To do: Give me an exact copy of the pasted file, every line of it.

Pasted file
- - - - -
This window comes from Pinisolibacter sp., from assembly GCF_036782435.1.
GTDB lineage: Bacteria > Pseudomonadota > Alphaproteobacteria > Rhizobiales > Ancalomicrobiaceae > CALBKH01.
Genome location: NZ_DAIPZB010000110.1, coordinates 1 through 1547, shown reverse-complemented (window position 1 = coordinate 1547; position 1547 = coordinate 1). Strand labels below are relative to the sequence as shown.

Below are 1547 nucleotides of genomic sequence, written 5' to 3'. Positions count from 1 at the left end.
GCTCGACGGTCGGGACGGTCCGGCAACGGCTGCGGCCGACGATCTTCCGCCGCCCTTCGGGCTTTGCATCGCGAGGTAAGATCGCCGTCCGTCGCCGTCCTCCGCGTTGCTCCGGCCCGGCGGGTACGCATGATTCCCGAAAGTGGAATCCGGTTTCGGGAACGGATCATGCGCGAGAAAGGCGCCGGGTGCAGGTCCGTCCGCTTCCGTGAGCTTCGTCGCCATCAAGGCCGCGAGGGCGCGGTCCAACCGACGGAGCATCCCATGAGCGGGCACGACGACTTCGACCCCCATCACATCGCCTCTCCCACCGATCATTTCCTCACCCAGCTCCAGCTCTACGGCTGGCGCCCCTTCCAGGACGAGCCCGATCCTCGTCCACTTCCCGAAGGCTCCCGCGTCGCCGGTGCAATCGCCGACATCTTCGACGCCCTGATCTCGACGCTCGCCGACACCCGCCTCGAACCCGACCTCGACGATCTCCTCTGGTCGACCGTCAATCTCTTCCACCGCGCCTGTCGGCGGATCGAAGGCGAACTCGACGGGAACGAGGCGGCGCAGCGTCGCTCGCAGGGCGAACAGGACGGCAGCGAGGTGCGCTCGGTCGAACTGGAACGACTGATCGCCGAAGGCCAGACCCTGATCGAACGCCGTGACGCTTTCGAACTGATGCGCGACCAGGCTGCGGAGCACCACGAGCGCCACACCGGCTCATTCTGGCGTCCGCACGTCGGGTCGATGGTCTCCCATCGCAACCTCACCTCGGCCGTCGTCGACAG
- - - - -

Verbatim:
This window comes from Pinisolibacter sp., from assembly GCF_036782435.1.
GTDB lineage: Bacteria > Pseudomonadota > Alphaproteobacteria > Rhizobiales > Ancalomicrobiaceae > CALBKH01.
Genome location: NZ_DAIPZB010000110.1, coordinates 1 through 1547, shown reverse-complemented (window position 1 = coordinate 1547; position 1547 = coordinate 1). Strand labels below are relative to the sequence as shown.

Below are 1547 nucleotides of genomic sequence, written 5' to 3'. Positions count from 1 at the left end.
GCTCGACGGTCGGGACGGTCCGGCAACGGCTGCGGCCGACGATCTTCCGCCGCCCTTCGGGCTTTGCATCGCGAGGTAAGATCGCCGTCCGTCGCCGTCCTCCGCGTTGCTCCGGCCCGGCGGGTACGCATGATTCCCGAAAGTGGAATCCGGTTTCGGGAACGGATCATGCGCGAGAAAGGCGCCGGGTGCAGGTCCGTCCGCTTCCGTGAGCTTCGTCGCCATCAAGGCCGCGAGGGCGCGGTCCAACCGACGGAGCATCCCATGAGCGGGCACGACGACTTCGACCCCCATCACATCGCCTCTCCCACCGATCATTTCCTCACCCAGCTCCAGCTCTACGGCTGGCGCCCCTTCCAGGACGAGCCCGATCCTCGTCCACTTCCCGAAGGCTCCCGCGTCGCCGGTGCAATCGCCGACATCTTCGACGCCCTGATCTCGACGCTCGCCGACACCCGCCTCGAACCCGACCTCGACGATCTCCTCTGGTCGACCGTCAATCTCTTCCACCGCGCCTGTCGGCGGATCGAAGGCGAACTCGACGGGAACGAGGCGGCGCAGCGTCGCTCGCAGGGCGAACAGGACGGCAGCGAGGTGCGCTCGGTCGAACTGGAACGACTGATCGCCGAAGGCCAGACCCTGATCGAACGCCGTGACGCTTTCGAACTGATGCGCGACCAGGCTGCGGAGCACCACGAGCGCCACACCGGCTCATTCTGGCGTCCGCACGTCGGGTCGATGGTCTCCCATCGCAACCTCACCTCGGCCGTCGTCGACAG